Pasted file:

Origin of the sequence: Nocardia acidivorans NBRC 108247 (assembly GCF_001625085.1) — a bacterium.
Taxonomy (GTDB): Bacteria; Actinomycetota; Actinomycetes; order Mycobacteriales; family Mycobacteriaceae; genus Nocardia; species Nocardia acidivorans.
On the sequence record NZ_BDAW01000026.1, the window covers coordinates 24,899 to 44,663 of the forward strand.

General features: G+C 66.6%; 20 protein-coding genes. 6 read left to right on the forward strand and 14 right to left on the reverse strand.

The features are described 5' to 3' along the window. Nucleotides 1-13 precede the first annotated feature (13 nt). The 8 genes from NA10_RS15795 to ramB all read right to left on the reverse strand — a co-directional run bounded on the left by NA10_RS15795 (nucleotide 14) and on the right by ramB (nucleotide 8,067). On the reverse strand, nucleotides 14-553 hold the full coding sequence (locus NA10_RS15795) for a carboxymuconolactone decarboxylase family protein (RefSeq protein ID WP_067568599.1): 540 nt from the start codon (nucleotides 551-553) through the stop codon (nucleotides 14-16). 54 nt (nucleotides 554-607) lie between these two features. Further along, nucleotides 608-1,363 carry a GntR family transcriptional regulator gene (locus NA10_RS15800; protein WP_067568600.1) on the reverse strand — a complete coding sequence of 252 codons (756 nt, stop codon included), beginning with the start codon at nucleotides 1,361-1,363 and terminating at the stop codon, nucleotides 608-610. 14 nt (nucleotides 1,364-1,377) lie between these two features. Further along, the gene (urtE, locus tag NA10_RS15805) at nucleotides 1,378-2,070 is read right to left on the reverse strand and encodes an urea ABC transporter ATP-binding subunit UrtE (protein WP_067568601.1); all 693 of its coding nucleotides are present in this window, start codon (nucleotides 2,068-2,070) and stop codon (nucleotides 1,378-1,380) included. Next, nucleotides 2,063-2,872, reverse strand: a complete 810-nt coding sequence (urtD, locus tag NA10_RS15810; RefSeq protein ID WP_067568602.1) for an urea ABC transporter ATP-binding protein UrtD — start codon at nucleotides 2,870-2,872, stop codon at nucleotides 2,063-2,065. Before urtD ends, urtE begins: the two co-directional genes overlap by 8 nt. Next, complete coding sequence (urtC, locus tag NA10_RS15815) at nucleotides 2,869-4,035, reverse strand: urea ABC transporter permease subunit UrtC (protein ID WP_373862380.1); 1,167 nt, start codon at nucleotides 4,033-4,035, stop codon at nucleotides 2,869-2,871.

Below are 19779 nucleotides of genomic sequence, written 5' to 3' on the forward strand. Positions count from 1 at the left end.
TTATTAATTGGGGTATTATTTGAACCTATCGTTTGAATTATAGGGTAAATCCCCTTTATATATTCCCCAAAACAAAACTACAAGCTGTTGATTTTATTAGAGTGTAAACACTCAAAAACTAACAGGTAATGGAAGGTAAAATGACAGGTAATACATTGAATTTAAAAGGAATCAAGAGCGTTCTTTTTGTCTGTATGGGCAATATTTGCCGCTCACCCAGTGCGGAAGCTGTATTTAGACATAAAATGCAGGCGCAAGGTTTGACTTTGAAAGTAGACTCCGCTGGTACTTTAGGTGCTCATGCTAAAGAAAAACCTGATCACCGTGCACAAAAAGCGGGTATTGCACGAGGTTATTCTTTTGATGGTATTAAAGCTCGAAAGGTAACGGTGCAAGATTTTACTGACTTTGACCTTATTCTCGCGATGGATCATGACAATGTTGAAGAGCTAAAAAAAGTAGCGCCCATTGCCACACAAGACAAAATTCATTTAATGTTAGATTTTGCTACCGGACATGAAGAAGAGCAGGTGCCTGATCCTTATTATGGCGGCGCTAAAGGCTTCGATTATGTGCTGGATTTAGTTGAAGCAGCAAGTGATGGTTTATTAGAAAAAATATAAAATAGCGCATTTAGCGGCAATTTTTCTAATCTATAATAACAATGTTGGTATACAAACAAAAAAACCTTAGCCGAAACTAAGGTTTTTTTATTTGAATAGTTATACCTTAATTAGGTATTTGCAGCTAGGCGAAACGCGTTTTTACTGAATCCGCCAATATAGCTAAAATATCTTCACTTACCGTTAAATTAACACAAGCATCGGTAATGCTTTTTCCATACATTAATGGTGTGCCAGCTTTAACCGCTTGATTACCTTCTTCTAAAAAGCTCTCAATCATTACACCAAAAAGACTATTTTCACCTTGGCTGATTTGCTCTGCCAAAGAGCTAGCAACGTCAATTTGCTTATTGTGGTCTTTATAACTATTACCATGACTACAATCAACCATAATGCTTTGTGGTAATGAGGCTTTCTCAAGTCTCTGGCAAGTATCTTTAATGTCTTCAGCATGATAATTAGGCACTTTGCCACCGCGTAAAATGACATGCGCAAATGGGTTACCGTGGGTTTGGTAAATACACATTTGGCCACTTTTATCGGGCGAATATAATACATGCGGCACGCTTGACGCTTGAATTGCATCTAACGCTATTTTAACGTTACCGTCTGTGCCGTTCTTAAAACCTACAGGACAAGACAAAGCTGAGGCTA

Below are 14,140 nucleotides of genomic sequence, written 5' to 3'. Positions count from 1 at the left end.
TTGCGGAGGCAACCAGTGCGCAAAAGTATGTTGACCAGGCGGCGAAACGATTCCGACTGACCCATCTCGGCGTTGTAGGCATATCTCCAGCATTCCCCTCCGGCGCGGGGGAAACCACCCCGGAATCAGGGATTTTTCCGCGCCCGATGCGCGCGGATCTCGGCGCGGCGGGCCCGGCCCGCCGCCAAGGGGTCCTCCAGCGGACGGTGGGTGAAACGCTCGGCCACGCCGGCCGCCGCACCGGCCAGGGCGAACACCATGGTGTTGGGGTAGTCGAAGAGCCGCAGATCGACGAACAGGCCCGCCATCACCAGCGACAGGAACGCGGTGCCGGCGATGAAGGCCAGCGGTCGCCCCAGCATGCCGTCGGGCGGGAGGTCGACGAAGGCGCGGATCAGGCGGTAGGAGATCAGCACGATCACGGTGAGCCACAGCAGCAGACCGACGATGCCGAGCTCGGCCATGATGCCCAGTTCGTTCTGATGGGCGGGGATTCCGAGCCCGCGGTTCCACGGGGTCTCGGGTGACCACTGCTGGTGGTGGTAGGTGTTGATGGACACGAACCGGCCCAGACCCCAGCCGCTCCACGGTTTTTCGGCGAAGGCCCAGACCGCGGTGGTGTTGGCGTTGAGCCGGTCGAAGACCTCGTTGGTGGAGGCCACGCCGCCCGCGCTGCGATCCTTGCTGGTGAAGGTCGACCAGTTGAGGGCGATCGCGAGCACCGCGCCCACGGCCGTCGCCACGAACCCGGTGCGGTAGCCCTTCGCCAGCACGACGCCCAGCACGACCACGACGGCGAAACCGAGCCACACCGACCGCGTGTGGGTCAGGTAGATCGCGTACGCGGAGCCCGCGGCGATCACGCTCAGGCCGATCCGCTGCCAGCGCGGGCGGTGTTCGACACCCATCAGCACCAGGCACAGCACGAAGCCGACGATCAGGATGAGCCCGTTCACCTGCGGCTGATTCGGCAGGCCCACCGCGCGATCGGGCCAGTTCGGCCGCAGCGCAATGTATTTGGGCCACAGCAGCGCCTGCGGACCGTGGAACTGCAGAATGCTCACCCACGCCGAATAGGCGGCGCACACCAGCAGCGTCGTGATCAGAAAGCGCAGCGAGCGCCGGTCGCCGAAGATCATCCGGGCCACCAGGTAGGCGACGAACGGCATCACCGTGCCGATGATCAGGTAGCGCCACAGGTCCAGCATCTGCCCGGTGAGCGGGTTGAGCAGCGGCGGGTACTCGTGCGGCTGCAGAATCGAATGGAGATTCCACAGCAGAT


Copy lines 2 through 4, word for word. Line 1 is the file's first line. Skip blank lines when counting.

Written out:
Taxonomy (GTDB): Bacteria; Actinomycetota; Actinomycetes; order Mycobacteriales; family Mycobacteriaceae; genus Nocardia; species Nocardia acidivorans.
On the sequence record NZ_BDAW01000026.1, the window covers coordinates 24,899 to 44,663 of the forward strand.

General features: G+C 66.6%; 20 protein-coding genes. 6 read left to right on the forward strand and 14 right to left on the reverse strand.